Diachronically Unified Consciousness in Augustine and Aquinas

Vivarium 50 (3-4):354-381 (2012)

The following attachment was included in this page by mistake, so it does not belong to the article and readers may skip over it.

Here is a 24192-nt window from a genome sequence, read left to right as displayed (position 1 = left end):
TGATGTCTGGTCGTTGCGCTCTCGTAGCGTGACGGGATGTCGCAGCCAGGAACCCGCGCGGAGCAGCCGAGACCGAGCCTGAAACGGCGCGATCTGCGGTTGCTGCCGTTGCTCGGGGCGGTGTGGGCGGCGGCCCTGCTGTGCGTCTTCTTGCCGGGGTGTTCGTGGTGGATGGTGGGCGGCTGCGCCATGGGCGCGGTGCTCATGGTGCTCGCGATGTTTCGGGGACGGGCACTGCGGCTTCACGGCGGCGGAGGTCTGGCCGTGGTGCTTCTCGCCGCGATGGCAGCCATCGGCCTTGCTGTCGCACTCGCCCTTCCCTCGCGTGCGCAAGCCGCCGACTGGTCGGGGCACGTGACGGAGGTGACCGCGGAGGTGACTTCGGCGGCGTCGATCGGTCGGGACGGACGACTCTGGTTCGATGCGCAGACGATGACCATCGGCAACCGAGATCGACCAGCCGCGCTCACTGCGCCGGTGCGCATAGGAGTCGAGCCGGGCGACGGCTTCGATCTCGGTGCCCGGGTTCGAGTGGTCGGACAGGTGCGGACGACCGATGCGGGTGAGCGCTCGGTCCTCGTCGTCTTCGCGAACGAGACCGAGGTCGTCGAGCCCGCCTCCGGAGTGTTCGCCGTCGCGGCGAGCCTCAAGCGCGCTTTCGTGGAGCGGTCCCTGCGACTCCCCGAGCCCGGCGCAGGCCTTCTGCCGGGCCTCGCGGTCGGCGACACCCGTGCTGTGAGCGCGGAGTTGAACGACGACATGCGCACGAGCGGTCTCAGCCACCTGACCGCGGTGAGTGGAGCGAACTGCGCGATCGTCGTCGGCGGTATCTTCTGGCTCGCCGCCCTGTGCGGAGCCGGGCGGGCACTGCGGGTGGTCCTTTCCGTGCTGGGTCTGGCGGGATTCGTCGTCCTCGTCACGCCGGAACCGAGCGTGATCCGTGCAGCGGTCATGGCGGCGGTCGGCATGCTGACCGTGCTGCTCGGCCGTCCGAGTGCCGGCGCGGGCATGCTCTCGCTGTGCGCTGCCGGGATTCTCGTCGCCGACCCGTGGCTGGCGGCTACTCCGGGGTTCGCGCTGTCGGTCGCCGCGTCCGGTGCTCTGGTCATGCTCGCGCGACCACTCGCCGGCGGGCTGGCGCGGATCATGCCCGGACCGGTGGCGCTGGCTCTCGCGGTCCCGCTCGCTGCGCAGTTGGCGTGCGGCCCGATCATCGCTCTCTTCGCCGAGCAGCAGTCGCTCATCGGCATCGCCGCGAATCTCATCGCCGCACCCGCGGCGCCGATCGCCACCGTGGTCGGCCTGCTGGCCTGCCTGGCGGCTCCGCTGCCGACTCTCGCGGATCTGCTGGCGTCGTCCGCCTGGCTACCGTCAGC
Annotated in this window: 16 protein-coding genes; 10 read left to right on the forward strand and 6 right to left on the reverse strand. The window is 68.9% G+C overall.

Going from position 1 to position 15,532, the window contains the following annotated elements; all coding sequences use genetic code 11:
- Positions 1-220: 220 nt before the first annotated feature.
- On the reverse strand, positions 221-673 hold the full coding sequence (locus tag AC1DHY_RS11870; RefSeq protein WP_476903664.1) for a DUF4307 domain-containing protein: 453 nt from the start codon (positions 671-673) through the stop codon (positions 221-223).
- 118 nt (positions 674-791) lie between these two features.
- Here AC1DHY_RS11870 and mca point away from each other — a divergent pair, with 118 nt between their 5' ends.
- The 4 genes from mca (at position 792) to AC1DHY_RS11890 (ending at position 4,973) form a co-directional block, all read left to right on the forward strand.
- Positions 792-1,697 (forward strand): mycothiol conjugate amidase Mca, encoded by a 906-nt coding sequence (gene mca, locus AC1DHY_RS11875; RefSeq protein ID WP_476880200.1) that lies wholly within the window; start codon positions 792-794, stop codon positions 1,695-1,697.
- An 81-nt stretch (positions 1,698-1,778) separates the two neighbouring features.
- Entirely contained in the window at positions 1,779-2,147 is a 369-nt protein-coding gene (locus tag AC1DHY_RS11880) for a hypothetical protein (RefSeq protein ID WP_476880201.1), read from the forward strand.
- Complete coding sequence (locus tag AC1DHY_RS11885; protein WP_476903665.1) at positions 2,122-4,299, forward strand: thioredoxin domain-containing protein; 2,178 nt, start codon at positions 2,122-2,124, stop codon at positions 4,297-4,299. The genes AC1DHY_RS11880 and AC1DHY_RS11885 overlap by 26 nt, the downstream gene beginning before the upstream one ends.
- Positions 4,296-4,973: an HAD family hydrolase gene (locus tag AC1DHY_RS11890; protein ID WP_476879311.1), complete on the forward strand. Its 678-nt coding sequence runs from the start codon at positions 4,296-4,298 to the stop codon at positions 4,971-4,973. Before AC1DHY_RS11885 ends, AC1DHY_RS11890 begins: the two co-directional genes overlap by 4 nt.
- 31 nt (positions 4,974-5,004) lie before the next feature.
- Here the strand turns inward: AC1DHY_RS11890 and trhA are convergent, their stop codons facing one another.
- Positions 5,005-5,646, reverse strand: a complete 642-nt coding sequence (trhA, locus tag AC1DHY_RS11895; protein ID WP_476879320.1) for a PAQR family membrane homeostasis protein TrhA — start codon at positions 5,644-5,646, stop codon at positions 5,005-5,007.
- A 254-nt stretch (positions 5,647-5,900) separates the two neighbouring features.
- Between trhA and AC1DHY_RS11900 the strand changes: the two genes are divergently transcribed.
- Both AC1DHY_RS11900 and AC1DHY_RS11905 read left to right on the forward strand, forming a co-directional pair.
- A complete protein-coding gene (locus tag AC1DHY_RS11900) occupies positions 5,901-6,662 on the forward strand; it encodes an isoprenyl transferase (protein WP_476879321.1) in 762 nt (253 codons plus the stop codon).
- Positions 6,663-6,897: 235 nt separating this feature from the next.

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Medieval accounts of diachronically unified consciousness have been overlooked by contemporary readers, because medieval thinkers have a unique and unexpected way of setting up the problem. This paper examines the approach to diachronically unified consciousness that is found in Augustine’s and Aquinas’s treatments of memory. For Augustine, although the mind is “distended” by time, it remains resilient, stretching across disparate moments to unify past, present, and future in a single personal present. Despite deceptively different phrasing, Aquinas develops a remarkably similar view when, in order to accommodate Aristotle’s view of memory to Augustine’s, he insists that an implicit self-awareness “time-stamps” all intellectual acts. According to their shared approach, diachronic unified consciousness is the result of the curious way in which the mind is both drawn into and transcends the temporal succession of its own acts.
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